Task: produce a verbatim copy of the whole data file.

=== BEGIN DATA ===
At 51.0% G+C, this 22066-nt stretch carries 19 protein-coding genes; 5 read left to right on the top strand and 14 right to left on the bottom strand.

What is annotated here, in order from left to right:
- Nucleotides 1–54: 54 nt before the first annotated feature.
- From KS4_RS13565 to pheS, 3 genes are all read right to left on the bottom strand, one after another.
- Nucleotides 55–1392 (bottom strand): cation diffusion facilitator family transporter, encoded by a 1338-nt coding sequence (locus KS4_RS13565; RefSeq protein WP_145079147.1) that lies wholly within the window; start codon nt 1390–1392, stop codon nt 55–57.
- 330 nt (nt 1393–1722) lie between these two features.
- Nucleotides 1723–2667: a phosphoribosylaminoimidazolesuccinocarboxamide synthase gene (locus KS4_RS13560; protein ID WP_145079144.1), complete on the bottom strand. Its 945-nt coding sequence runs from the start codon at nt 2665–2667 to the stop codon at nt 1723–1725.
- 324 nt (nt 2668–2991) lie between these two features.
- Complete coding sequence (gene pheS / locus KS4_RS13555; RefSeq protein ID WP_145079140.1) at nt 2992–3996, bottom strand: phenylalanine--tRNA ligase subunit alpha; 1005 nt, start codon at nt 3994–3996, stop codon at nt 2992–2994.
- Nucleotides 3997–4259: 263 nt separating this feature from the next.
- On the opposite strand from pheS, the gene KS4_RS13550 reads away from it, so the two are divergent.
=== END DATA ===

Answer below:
At 51.0% G+C, this 22066-nt stretch carries 19 protein-coding genes; 5 read left to right on the top strand and 14 right to left on the bottom strand.

What is annotated here, in order from left to right:
- Nucleotides 1–54: 54 nt before the first annotated feature.
- From KS4_RS13565 to pheS, 3 genes are all read right to left on the bottom strand, one after another.
- Nucleotides 55–1392 (bottom strand): cation diffusion facilitator family transporter, encoded by a 1338-nt coding sequence (locus KS4_RS13565; RefSeq protein WP_145079147.1) that lies wholly within the window; start codon nt 1390–1392, stop codon nt 55–57.
- 330 nt (nt 1393–1722) lie between these two features.
- Nucleotides 1723–2667: a phosphoribosylaminoimidazolesuccinocarboxamide synthase gene (locus KS4_RS13560; protein ID WP_145079144.1), complete on the bottom strand. Its 945-nt coding sequence runs from the start codon at nt 2665–2667 to the stop codon at nt 1723–1725.
- 324 nt (nt 2668–2991) lie between these two features.
- Complete coding sequence (gene pheS / locus KS4_RS13555; RefSeq protein ID WP_145079140.1) at nt 2992–3996, bottom strand: phenylalanine--tRNA ligase subunit alpha; 1005 nt, start codon at nt 3994–3996, stop codon at nt 2992–2994.
- Nucleotides 3997–4259: 263 nt separating this feature from the next.
- On the opposite strand from pheS, the gene KS4_RS13550 reads away from it, so the two are divergent.